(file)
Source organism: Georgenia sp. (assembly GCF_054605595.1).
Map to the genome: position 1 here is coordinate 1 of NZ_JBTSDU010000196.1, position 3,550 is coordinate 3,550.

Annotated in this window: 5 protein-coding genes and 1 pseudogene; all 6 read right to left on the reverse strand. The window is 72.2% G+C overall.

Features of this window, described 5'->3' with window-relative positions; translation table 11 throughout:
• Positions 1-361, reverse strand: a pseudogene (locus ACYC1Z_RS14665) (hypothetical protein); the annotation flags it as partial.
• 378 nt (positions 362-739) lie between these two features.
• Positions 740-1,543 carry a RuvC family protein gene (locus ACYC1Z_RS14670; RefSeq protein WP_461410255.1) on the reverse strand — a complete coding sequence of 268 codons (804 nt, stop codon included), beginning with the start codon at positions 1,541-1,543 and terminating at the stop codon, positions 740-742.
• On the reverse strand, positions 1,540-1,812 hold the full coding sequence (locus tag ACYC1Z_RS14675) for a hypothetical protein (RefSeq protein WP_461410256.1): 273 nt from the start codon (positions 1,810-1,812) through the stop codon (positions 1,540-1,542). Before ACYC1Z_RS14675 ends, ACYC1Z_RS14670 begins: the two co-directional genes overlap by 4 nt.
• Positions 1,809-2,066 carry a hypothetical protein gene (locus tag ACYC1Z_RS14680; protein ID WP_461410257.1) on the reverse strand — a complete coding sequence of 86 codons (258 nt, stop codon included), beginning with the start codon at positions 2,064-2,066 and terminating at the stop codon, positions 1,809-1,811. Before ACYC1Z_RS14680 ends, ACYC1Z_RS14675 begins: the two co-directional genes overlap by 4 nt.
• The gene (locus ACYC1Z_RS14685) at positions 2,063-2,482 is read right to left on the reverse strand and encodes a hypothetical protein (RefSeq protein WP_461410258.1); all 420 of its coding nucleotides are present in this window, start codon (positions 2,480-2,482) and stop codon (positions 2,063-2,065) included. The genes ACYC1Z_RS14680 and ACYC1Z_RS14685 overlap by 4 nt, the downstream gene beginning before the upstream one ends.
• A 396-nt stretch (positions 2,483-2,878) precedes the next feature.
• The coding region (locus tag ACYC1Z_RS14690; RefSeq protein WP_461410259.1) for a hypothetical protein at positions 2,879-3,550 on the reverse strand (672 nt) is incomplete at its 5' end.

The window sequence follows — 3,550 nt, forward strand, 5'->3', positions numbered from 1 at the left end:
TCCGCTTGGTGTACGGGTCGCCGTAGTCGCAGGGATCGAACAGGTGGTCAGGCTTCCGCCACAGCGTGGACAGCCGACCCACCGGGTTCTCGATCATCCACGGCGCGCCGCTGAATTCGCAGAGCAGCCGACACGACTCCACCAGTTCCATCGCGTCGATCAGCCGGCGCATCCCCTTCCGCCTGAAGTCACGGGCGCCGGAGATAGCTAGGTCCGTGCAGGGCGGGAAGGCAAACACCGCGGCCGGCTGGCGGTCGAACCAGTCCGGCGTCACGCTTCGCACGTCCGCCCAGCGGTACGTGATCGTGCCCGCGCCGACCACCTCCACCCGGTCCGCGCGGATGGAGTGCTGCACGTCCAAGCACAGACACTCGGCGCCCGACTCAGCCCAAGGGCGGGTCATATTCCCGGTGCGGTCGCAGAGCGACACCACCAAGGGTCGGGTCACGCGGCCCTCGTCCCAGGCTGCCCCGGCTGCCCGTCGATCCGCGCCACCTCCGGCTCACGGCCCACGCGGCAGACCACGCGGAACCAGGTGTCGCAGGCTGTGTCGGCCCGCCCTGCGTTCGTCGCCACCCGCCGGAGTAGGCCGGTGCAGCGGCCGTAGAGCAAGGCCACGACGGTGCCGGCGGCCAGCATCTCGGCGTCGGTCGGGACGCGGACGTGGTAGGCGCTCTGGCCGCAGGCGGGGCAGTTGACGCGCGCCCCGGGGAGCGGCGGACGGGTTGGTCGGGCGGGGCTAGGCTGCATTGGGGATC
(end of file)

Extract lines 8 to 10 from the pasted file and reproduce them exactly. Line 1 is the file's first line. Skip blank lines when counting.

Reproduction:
• On the reverse strand, positions 1,540-1,812 hold the full coding sequence (locus tag ACYC1Z_RS14675) for a hypothetical protein (RefSeq protein WP_461410256.1): 273 nt from the start codon (positions 1,810-1,812) through the stop codon (positions 1,540-1,542). Before ACYC1Z_RS14675 ends, ACYC1Z_RS14670 begins: the two co-directional genes overlap by 4 nt.
• Positions 1,809-2,066 carry a hypothetical protein gene (locus tag ACYC1Z_RS14680; protein ID WP_461410257.1) on the reverse strand — a complete coding sequence of 86 codons (258 nt, stop codon included), beginning with the start codon at positions 2,064-2,066 and terminating at the stop codon, positions 1,809-1,811. Before ACYC1Z_RS14680 ends, ACYC1Z_RS14675 begins: the two co-directional genes overlap by 4 nt.
• The gene (locus ACYC1Z_RS14685) at positions 2,063-2,482 is read right to left on the reverse strand and encodes a hypothetical protein (RefSeq protein WP_461410258.1); all 420 of its coding nucleotides are present in this window, start codon (positions 2,480-2,482) and stop codon (positions 2,063-2,065) included. The genes ACYC1Z_RS14680 and ACYC1Z_RS14685 overlap by 4 nt, the downstream gene beginning before the upstream one ends.